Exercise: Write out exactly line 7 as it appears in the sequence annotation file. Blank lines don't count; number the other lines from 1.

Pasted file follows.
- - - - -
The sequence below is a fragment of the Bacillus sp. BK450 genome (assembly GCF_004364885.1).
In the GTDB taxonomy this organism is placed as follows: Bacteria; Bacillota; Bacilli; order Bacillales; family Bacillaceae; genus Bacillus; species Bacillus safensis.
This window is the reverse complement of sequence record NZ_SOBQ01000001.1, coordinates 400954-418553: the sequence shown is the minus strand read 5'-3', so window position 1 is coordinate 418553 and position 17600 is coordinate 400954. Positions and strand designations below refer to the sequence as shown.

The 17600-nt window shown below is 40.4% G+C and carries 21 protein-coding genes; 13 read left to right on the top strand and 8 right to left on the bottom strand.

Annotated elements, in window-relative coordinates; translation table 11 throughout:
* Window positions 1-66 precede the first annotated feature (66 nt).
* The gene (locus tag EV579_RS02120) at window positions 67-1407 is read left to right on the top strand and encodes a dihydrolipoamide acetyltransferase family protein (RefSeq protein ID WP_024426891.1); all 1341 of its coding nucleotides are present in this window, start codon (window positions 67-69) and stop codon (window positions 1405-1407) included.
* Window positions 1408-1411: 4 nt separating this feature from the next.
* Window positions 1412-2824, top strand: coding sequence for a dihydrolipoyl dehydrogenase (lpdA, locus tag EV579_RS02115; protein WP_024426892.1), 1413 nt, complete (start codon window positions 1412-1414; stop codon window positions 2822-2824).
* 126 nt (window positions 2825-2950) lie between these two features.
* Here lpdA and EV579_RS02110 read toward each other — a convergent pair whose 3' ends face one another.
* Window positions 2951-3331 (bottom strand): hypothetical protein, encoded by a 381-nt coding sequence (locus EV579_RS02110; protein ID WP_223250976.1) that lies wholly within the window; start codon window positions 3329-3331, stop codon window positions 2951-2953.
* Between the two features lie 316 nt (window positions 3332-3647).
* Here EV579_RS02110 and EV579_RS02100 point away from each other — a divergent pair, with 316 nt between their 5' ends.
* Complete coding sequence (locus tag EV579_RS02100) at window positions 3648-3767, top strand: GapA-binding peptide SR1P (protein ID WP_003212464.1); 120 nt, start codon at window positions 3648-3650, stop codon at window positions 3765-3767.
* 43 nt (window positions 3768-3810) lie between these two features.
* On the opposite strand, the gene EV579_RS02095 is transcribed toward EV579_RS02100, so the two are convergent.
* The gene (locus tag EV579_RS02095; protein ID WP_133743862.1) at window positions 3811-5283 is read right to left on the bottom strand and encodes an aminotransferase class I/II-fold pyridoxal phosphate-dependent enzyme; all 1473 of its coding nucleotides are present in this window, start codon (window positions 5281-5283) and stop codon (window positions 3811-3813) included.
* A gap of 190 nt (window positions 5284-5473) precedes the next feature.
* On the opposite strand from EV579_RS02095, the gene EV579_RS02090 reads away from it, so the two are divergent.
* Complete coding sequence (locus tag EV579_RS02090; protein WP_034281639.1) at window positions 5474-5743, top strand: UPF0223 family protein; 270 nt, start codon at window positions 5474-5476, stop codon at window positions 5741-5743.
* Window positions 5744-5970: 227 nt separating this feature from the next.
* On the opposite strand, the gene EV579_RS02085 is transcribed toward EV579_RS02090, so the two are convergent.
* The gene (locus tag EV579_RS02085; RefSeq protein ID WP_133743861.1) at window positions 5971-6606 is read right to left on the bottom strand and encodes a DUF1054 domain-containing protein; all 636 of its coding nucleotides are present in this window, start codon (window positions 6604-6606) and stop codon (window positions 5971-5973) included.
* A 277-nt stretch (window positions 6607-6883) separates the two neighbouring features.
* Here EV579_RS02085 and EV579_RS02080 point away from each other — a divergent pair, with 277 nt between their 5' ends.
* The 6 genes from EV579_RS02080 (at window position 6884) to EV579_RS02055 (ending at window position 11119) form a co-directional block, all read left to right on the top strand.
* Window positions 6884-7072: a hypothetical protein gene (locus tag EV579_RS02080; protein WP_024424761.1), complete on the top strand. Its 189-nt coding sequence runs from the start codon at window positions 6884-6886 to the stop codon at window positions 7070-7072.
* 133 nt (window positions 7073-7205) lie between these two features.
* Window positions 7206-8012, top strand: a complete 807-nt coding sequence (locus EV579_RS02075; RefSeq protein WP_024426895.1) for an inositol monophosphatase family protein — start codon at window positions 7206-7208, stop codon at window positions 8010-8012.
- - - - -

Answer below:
* The gene (locus tag EV579_RS02120) at window positions 67-1407 is read left to right on the top strand and encodes a dihydrolipoamide acetyltransferase family protein (RefSeq protein ID WP_024426891.1); all 1341 of its coding nucleotides are present in this window, start codon (window positions 67-69) and stop codon (window positions 1405-1407) included.